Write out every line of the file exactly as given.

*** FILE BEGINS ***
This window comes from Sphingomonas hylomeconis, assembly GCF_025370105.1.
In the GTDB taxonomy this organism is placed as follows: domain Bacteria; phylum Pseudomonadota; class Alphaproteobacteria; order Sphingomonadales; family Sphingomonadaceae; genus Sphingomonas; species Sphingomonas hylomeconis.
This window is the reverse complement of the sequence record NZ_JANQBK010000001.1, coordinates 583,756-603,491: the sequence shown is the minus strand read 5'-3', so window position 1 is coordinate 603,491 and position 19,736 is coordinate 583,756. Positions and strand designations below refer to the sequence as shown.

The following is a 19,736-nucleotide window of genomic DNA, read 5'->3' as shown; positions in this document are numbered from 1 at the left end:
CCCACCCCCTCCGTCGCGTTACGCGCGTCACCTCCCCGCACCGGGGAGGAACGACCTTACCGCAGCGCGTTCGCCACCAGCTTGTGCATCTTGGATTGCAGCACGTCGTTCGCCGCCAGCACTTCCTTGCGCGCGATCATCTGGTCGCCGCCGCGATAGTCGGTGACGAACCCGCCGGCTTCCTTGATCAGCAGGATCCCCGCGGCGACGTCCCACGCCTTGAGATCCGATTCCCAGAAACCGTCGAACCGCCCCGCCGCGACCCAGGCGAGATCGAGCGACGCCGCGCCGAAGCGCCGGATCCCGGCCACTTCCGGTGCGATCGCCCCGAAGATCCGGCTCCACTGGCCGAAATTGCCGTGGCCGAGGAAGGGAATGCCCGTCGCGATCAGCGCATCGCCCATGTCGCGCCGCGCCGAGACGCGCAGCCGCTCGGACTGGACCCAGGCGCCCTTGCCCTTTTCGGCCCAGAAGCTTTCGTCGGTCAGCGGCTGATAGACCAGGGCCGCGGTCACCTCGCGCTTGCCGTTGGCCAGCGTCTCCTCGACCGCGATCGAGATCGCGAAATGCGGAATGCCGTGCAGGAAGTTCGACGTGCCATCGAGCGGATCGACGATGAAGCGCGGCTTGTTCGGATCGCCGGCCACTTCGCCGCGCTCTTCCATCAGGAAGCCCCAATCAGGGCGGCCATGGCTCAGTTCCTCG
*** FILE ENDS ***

This window comes from Sphingomonas hylomeconis, assembly GCF_025370105.1.
In the GTDB taxonomy this organism is placed as follows: domain Bacteria; phylum Pseudomonadota; class Alphaproteobacteria; order Sphingomonadales; family Sphingomonadaceae; genus Sphingomonas; species Sphingomonas hylomeconis.
This window is the reverse complement of the sequence record NZ_JANQBK010000001.1, coordinates 583,756-603,491: the sequence shown is the minus strand read 5'-3', so window position 1 is coordinate 603,491 and position 19,736 is coordinate 583,756. Positions and strand designations below refer to the sequence as shown.

The following is a 19,736-nucleotide window of genomic DNA, read 5'->3' as shown; positions in this document are numbered from 1 at the left end:
CCCACCCCCTCCGTCGCGTTACGCGCGTCACCTCCCCGCACCGGGGAGGAACGACCTTACCGCAGCGCGTTCGCCACCAGCTTGTGCATCTTGGATTGCAGCACGTCGTTCGCCGCCAGCACTTCCTTGCGCGCGATCATCTGGTCGCCGCCGCGATAGTCGGTGACGAACCCGCCGGCTTCCTTGATCAGCAGGATCCCCGCGGCGACGTCCCACGCCTTGAGATCCGATTCCCAGAAACCGTCGAACCGCCCCGCCGCGACCCAGGCGAGATCGAGCGACGCCGCGCCGAAGCGCCGGATCCCGGCCACTTCCGGTGCGATCGCCCCGAAGATCCGGCTCCACTGGCCGAAATTGCCGTGGCCGAGGAAGGGAATGCCCGTCGCGATCAGCGCATCGCCCATGTCGCGCCGCGCCGAGACGCGCAGCCGCTCGGACTGGACCCAGGCGCCCTTGCCCTTTTCGGCCCAGAAGCTTTCGTCGGTCAGCGGCTGATAGACCAGGGCCGCGGTCACCTCGCGCTTGCCGTTGGCCAGCGTCTCCTCGACCGCGATCGAGATCGCGAAATGCGGAATGCCGTGCAGGAAGTTCGACGTGCCATCGAGCGGATCGACGATGAAGCGCGGCTTGTTCGGATCGCCGGCCACTTCGCCGCGCTCTTCCATCAGGAAGCCCCAATCAGGGCGGCCATGGCTCAGTTCCTCG